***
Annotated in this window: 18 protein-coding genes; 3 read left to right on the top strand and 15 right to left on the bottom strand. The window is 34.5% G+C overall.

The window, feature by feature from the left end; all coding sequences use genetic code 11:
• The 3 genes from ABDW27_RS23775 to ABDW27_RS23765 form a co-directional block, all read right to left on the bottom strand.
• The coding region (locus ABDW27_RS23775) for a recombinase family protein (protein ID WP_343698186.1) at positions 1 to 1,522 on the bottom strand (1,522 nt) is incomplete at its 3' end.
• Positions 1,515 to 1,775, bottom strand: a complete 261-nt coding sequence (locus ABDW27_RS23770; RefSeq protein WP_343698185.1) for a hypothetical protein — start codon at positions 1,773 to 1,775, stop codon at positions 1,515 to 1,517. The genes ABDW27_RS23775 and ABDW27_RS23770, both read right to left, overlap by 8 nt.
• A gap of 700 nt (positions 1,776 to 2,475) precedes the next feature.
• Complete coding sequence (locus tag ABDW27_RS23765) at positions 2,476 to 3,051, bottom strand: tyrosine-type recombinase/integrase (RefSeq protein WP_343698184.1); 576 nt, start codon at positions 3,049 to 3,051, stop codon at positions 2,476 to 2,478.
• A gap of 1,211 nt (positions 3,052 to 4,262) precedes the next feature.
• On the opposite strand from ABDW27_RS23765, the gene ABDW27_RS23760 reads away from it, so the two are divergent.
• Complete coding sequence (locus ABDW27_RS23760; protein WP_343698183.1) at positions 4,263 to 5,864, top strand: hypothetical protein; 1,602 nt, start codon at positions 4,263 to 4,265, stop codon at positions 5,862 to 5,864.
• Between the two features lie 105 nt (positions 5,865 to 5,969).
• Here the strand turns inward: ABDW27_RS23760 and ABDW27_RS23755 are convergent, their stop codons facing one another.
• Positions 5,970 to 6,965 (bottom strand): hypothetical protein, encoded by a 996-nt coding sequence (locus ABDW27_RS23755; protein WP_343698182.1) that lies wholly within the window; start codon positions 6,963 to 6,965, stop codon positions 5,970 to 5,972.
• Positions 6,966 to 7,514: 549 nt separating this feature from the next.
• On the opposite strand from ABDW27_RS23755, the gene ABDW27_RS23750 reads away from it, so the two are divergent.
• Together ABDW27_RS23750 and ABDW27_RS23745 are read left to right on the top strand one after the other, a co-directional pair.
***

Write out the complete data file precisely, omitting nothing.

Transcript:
Annotated in this window: 18 protein-coding genes; 3 read left to right on the top strand and 15 right to left on the bottom strand. The window is 34.5% G+C overall.

The window, feature by feature from the left end; all coding sequences use genetic code 11:
• The 3 genes from ABDW27_RS23775 to ABDW27_RS23765 form a co-directional block, all read right to left on the bottom strand.
• The coding region (locus ABDW27_RS23775) for a recombinase family protein (protein ID WP_343698186.1) at positions 1 to 1,522 on the bottom strand (1,522 nt) is incomplete at its 3' end.
• Positions 1,515 to 1,775, bottom strand: a complete 261-nt coding sequence (locus ABDW27_RS23770; RefSeq protein WP_343698185.1) for a hypothetical protein — start codon at positions 1,773 to 1,775, stop codon at positions 1,515 to 1,517. The genes ABDW27_RS23775 and ABDW27_RS23770, both read right to left, overlap by 8 nt.
• A gap of 700 nt (positions 1,776 to 2,475) precedes the next feature.
• Complete coding sequence (locus tag ABDW27_RS23765) at positions 2,476 to 3,051, bottom strand: tyrosine-type recombinase/integrase (RefSeq protein WP_343698184.1); 576 nt, start codon at positions 3,049 to 3,051, stop codon at positions 2,476 to 2,478.
• A gap of 1,211 nt (positions 3,052 to 4,262) precedes the next feature.
• On the opposite strand from ABDW27_RS23765, the gene ABDW27_RS23760 reads away from it, so the two are divergent.
• Complete coding sequence (locus ABDW27_RS23760; protein WP_343698183.1) at positions 4,263 to 5,864, top strand: hypothetical protein; 1,602 nt, start codon at positions 4,263 to 4,265, stop codon at positions 5,862 to 5,864.
• Between the two features lie 105 nt (positions 5,865 to 5,969).
• Here the strand turns inward: ABDW27_RS23760 and ABDW27_RS23755 are convergent, their stop codons facing one another.
• Positions 5,970 to 6,965 (bottom strand): hypothetical protein, encoded by a 996-nt coding sequence (locus ABDW27_RS23755; protein WP_343698182.1) that lies wholly within the window; start codon positions 6,963 to 6,965, stop codon positions 5,970 to 5,972.
• Positions 6,966 to 7,514: 549 nt separating this feature from the next.
• On the opposite strand from ABDW27_RS23755, the gene ABDW27_RS23750 reads away from it, so the two are divergent.
• Together ABDW27_RS23750 and ABDW27_RS23745 are read left to right on the top strand one after the other, a co-directional pair.